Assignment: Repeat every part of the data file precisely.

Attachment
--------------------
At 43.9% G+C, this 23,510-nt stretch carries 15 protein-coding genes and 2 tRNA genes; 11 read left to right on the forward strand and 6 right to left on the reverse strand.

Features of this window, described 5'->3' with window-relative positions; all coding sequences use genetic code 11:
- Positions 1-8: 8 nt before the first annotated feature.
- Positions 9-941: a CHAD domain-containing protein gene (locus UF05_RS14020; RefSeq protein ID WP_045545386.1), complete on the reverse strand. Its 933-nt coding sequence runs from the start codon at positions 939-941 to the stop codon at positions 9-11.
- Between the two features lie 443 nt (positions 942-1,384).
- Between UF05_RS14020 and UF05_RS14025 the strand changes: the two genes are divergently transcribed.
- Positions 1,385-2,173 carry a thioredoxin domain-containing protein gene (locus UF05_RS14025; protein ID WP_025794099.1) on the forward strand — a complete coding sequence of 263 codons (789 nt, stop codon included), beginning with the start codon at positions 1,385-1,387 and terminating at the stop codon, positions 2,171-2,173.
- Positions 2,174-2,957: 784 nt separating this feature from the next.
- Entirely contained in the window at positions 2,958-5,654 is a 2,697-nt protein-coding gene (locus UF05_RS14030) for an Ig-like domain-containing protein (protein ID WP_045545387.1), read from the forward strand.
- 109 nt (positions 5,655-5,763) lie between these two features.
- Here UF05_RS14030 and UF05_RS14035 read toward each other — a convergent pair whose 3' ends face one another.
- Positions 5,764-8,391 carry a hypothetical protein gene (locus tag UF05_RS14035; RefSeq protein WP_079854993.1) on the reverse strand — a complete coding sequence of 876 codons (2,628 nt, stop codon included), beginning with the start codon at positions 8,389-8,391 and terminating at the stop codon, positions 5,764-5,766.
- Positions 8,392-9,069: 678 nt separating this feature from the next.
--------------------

At 43.9% G+C, this 23,510-nt stretch carries 15 protein-coding genes and 2 tRNA genes; 11 read left to right on the forward strand and 6 right to left on the reverse strand.

Features of this window, described 5'->3' with window-relative positions; all coding sequences use genetic code 11:
- Positions 1-8: 8 nt before the first annotated feature.
- Positions 9-941: a CHAD domain-containing protein gene (locus UF05_RS14020; RefSeq protein ID WP_045545386.1), complete on the reverse strand. Its 933-nt coding sequence runs from the start codon at positions 939-941 to the stop codon at positions 9-11.
- Between the two features lie 443 nt (positions 942-1,384).
- Between UF05_RS14020 and UF05_RS14025 the strand changes: the two genes are divergently transcribed.
- Positions 1,385-2,173 carry a thioredoxin domain-containing protein gene (locus UF05_RS14025; protein ID WP_025794099.1) on the forward strand — a complete coding sequence of 263 codons (789 nt, stop codon included), beginning with the start codon at positions 1,385-1,387 and terminating at the stop codon, positions 2,171-2,173.
- Positions 2,174-2,957: 784 nt separating this feature from the next.
- Entirely contained in the window at positions 2,958-5,654 is a 2,697-nt protein-coding gene (locus UF05_RS14030) for an Ig-like domain-containing protein (protein ID WP_045545387.1), read from the forward strand.
- 109 nt (positions 5,655-5,763) lie between these two features.
- Here UF05_RS14030 and UF05_RS14035 read toward each other — a convergent pair whose 3' ends face one another.
- Positions 5,764-8,391 carry a hypothetical protein gene (locus tag UF05_RS14035; RefSeq protein WP_079854993.1) on the reverse strand — a complete coding sequence of 876 codons (2,628 nt, stop codon included), beginning with the start codon at positions 8,389-8,391 and terminating at the stop codon, positions 5,764-5,766.
- Positions 8,392-9,069: 678 nt separating this feature from the next.